The White House says it is a mistake to lump together different controversies. "We don't try to keep things from the press for the purpose of annoying the press," says communications director Nicolle Wallace. "I'm not unaware that sometimes that is the outcome of our deliberations."

Of the hunting mishap, Wallace says: "It was a personally painful experience, as the vice president has said, where he fired his gun and hurt his friend." The Katrina correspondence was withheld because "the president's priority is to preserve his ability to get candid advice." As for the Abramoff photos, Wallace says Bush's desire was "not to throw flames on a politically charged story" that remains under investigation.

But the administration frequently seems to lean against disclosure. "The culture of White Houses, Republican and Democratic, is to hold back bad news on the expectation it won't get out," says Lanny Davis, who often argued as a Clinton White House lawyer to release embarrassing material so he could then declare a scandal old news. Davis says he lost an internal battle to release photos of President Clinton and several fundraisers under investigation, but that the pictures leaked anyway.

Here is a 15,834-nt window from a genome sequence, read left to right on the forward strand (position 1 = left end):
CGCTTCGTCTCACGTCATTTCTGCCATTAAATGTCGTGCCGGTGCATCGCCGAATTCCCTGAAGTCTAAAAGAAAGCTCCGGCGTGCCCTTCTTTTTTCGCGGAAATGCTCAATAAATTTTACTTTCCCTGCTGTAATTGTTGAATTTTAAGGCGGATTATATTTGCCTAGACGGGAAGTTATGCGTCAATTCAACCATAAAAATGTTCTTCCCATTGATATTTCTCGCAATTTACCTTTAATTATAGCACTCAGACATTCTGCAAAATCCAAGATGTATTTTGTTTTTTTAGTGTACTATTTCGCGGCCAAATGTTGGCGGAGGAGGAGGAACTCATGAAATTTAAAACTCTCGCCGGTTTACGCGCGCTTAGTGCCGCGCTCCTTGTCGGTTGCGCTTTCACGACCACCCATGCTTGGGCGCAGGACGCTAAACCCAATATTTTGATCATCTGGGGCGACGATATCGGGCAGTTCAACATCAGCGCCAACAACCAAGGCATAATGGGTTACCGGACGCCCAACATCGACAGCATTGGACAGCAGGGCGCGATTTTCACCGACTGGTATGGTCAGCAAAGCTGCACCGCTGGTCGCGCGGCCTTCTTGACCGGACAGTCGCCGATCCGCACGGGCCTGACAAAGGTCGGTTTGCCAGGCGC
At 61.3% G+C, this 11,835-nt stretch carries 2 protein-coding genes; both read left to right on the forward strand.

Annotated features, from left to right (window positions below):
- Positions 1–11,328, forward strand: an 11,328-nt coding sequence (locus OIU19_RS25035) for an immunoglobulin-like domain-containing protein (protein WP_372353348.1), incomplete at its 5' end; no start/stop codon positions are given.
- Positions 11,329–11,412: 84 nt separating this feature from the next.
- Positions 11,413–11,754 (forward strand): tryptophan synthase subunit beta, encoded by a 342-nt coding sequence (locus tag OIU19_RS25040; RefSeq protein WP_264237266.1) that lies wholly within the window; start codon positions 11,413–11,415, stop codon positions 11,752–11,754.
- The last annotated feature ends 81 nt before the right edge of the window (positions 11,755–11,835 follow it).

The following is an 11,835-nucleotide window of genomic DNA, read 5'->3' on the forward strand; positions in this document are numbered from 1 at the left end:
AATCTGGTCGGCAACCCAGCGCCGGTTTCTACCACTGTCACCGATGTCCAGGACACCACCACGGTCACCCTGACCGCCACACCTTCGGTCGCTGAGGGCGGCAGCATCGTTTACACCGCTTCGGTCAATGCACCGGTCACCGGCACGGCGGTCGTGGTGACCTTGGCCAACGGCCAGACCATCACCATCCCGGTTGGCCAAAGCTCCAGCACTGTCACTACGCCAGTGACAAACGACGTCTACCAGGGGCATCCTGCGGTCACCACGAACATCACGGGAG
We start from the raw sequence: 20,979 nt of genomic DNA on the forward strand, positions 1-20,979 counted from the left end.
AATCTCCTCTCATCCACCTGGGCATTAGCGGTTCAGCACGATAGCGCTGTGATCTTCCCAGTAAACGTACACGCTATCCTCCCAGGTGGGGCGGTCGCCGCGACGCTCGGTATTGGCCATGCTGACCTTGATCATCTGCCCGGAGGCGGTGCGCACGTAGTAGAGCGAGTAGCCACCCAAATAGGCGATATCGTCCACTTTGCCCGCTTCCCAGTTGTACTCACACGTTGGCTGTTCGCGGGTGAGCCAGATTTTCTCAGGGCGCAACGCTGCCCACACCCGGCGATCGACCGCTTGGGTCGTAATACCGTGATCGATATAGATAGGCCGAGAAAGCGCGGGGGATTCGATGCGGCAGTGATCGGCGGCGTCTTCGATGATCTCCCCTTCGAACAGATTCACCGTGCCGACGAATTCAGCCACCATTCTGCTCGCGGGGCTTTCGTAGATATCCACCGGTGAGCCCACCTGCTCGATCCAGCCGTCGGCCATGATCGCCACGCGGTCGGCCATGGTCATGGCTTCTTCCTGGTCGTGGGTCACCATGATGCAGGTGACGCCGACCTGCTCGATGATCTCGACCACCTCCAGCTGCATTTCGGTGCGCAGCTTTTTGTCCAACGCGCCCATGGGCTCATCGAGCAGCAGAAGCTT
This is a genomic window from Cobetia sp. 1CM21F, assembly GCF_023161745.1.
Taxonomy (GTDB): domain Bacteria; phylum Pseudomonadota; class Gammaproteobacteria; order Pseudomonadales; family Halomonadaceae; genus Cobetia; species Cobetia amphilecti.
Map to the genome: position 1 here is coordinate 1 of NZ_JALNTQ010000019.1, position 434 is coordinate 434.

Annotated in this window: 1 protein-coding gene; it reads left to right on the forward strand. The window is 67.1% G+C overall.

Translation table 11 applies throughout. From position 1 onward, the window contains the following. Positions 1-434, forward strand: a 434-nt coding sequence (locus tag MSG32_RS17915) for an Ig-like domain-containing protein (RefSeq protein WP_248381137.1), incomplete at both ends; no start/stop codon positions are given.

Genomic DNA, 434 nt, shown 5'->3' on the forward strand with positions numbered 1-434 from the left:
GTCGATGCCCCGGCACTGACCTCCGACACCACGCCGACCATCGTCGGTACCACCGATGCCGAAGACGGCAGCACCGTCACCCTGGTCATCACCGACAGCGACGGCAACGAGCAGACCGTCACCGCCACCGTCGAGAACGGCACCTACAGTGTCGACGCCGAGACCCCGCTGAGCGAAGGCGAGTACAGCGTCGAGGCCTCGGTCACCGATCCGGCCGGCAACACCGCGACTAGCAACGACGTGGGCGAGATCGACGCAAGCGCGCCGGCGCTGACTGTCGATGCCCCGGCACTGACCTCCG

Predictably, some liberal critics say White House reporters should have shown the aggressiveness they have displayed on Cheney's hunting mishap on far more important stories, such as the Iraq war, while some conservatives say that journalists are blowing a routine accident way out of proportion.